August 01, 2021

Studio Drift

By 1605 Publishers
Design, Portfolio


Because of its strong fascination with nature, studio DRIFT created Shylight. Inspired by the world of flowers and their mechanism of closing at night, with an intention of  self-defence and conservation of resources. This unique natural instrument also known as "nyctinasty" and inspired DRIFT to create Shylight, a sculpture that unfolds and retreats to its original state to make a fascinating choreography, mirroring the nyctinasty of real flowers.  

Man-made objects tend to have a static form, while everything natural in this world, including people, are subject to constant metamorphosis and adaptation to their surroundings. Shylight is the result to the question “how an inanimate object can mimic those changes that express character and emotions”? After a research period of five years, DRIFT created the perfect form to visualise their concept. Shylight has become an object that feels alive because of unpredictable, natural-looking movements: it descends while blossoming in all its glorious beauty, only to subsequently close and retreat upward again. Shylight is created out of many layers of silk, which causes it to move with the grace of a dancer. The movement of the work can be controlled to the millimetre and gives it a subtle choreography.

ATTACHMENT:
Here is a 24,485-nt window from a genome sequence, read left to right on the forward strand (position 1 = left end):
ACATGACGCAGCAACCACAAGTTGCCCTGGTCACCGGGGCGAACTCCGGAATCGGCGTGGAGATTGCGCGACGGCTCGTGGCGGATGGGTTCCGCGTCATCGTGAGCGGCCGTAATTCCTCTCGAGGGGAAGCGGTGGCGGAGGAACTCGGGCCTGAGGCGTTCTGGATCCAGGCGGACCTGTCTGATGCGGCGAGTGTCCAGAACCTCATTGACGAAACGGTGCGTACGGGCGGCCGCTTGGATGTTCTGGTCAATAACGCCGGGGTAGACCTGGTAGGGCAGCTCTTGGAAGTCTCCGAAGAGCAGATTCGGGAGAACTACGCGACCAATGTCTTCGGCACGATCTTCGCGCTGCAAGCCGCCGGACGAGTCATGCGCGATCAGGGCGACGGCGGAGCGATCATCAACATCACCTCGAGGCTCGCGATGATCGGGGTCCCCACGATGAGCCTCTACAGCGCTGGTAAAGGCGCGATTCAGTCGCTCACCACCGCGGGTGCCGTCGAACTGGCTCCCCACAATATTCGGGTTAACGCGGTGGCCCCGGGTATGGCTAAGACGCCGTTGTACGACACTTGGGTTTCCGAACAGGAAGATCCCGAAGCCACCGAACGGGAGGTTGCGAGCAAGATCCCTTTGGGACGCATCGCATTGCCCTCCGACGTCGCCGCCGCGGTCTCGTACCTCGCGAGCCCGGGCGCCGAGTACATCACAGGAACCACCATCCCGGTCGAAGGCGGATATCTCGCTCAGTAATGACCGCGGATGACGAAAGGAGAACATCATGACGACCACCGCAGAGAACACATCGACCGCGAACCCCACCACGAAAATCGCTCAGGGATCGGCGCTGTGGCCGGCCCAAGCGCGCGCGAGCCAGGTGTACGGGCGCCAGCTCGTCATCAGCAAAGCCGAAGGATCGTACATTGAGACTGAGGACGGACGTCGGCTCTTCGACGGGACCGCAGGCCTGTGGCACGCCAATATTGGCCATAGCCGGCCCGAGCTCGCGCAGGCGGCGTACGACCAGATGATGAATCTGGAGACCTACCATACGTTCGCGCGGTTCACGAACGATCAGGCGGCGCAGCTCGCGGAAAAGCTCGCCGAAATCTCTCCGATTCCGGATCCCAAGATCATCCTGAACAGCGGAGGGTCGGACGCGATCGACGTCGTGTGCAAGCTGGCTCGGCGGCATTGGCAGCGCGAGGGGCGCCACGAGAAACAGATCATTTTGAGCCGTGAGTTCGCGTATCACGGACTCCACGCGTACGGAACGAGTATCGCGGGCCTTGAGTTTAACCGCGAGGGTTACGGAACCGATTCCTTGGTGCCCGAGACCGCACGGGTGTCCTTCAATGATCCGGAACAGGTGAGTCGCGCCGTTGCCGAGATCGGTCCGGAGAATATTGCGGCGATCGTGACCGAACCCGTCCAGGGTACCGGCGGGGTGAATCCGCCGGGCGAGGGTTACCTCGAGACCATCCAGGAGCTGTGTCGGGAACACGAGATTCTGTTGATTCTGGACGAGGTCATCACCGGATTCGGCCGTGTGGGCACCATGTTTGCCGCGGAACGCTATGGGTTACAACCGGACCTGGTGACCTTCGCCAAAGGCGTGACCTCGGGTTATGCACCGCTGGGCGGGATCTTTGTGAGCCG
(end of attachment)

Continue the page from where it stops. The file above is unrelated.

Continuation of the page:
Shylight, by DRIFT | Shylight is part of the permanent collection of Rijksmuseum.


With Fragile Future III, DRIFT fuses nature and technology into a multidisciplinary light sculpture. The project is a critical yet utopian vision on the future of our planet, wherein two seemingly opposite evolutions have made a pact to survive. 

The sculpture consists of three-dimensional bronze electrical circuits connected to light-emitting dandelions. The sculpture can go on endlessly as new circuits can always be added. It contains real dandelion seeds that were picked by hand and glued, seed by seed, to LED lights. This labour-intensive process is a clear statement against mass production and throwaway culture. Are the rapid technological developments of our age really more advanced than the evolution of nature, of which the dandelion is such a transient and symbolic example? And how could those two evolve together? DRIFT proposes a vision of that future in her own signature aesthetics: a distinct mix between high-tech and poetic imagery in which light functions as a symbolic and emotional ingredient. Fragile Future III conveys, and elicits, emotion while simultaneously referring to the fact that light lies at the basis of all life. 



Flylight is a site-specific art installation that directly interacts with its surroundings. The light mimics the behaviour of a flock of birds in flight, symbolising the conflict between the safety of the group and the freedom of the individual.